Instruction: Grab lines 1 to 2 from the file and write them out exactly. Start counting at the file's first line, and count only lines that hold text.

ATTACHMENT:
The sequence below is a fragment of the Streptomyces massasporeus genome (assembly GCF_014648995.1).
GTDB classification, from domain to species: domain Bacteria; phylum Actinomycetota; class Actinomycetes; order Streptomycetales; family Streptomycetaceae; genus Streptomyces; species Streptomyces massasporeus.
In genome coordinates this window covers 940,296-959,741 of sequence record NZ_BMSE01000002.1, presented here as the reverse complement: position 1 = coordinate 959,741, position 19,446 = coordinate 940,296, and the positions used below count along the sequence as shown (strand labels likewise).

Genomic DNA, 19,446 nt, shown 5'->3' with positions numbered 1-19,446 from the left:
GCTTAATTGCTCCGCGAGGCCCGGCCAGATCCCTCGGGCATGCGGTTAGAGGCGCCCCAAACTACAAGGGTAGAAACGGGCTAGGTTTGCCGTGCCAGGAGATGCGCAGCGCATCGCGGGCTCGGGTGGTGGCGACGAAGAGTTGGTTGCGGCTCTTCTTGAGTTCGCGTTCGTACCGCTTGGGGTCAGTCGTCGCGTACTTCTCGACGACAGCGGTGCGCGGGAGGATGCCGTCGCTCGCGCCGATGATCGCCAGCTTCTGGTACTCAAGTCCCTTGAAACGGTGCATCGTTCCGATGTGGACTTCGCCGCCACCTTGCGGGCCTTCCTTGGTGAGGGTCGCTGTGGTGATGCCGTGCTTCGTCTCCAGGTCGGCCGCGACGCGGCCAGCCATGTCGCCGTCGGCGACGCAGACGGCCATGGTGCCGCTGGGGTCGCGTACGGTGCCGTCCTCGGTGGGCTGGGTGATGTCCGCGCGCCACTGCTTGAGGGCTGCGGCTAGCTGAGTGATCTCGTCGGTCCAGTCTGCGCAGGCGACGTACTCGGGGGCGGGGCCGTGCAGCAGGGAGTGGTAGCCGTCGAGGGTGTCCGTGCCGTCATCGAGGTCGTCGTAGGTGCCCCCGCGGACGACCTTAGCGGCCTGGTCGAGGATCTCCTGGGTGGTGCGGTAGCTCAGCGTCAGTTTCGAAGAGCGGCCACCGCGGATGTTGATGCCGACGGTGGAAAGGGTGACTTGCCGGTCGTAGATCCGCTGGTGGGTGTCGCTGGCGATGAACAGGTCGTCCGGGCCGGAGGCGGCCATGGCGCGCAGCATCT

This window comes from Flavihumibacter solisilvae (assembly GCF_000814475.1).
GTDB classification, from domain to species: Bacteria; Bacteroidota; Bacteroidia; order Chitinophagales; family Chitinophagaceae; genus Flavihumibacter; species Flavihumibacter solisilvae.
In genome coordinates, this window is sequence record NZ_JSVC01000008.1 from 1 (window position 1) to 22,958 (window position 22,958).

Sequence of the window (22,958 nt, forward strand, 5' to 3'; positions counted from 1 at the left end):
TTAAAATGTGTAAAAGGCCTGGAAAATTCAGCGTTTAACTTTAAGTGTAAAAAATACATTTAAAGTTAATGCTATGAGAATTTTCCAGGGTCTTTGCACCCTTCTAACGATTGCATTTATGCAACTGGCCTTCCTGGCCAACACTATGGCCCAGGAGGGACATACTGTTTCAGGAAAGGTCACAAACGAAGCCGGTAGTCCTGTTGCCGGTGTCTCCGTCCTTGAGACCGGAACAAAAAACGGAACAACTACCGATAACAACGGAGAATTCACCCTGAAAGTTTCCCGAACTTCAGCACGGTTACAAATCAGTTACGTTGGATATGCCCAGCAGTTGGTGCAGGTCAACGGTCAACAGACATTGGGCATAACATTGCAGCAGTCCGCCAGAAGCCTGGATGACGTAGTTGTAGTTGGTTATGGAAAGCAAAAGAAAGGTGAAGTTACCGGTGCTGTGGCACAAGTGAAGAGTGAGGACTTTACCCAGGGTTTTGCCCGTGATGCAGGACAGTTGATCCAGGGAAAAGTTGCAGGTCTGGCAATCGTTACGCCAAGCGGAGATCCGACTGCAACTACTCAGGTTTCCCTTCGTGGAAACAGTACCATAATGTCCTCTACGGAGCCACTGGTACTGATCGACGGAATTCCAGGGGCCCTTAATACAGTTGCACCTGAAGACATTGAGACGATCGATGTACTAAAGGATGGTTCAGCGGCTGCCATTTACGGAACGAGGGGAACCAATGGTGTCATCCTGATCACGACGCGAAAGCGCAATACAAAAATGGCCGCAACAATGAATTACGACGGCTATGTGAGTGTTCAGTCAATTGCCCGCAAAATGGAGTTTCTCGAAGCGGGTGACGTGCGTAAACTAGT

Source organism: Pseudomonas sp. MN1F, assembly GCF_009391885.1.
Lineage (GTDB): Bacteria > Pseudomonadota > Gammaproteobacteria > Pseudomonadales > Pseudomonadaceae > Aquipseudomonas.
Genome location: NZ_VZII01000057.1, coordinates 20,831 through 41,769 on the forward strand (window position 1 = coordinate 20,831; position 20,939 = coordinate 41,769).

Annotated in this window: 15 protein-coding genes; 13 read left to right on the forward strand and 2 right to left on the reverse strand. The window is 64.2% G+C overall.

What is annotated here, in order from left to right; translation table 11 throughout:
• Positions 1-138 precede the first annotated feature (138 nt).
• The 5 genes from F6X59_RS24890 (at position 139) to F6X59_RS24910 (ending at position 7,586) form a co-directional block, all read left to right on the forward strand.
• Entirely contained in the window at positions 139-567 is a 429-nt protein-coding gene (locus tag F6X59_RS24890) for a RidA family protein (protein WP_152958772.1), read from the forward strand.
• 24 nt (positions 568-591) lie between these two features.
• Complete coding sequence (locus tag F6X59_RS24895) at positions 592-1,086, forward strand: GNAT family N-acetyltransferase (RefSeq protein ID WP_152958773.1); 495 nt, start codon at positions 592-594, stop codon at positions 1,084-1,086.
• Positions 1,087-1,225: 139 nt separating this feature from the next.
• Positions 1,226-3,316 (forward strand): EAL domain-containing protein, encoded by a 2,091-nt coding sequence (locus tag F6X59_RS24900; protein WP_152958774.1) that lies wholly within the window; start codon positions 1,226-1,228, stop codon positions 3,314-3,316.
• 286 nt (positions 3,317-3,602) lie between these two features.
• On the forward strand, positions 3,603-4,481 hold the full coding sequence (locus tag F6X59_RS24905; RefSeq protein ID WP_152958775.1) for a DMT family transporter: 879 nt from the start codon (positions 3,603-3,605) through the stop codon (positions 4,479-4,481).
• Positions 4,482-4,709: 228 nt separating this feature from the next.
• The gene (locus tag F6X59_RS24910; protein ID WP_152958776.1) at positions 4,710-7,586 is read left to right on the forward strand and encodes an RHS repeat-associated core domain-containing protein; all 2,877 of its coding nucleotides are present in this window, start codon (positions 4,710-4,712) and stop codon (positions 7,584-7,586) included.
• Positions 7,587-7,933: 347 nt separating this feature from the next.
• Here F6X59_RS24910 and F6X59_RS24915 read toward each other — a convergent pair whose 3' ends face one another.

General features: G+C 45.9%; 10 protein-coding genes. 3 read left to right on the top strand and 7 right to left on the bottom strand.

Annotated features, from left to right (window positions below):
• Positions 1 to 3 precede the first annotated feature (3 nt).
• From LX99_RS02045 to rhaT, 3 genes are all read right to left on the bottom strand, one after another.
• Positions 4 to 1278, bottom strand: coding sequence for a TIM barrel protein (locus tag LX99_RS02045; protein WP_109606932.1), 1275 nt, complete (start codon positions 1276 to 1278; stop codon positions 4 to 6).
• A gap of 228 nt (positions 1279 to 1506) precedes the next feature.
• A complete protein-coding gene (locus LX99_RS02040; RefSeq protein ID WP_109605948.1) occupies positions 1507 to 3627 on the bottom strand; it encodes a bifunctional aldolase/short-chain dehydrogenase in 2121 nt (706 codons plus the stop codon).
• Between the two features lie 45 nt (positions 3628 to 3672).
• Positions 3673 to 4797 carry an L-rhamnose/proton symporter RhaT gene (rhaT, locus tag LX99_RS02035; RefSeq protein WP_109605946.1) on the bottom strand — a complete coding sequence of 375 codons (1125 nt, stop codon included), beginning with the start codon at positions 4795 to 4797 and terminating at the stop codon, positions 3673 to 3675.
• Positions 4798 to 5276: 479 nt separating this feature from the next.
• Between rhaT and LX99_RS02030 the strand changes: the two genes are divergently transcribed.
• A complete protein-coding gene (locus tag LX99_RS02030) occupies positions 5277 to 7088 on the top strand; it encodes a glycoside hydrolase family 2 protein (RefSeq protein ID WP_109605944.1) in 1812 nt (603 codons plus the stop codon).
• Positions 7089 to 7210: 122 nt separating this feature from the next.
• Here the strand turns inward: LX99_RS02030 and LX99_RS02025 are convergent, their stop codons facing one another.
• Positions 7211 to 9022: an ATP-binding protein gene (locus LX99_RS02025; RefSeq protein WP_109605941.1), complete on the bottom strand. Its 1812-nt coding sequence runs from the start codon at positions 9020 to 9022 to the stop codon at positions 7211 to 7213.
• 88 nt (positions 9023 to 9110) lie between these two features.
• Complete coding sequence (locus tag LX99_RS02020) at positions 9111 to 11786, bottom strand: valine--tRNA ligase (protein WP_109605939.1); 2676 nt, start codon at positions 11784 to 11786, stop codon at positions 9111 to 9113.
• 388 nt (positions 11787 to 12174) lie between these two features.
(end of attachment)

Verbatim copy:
The sequence below is a fragment of the Streptomyces massasporeus genome (assembly GCF_014648995.1).
GTDB classification, from domain to species: domain Bacteria; phylum Actinomycetota; class Actinomycetes; order Streptomycetales; family Streptomycetaceae; genus Streptomyces; species Streptomyces massasporeus.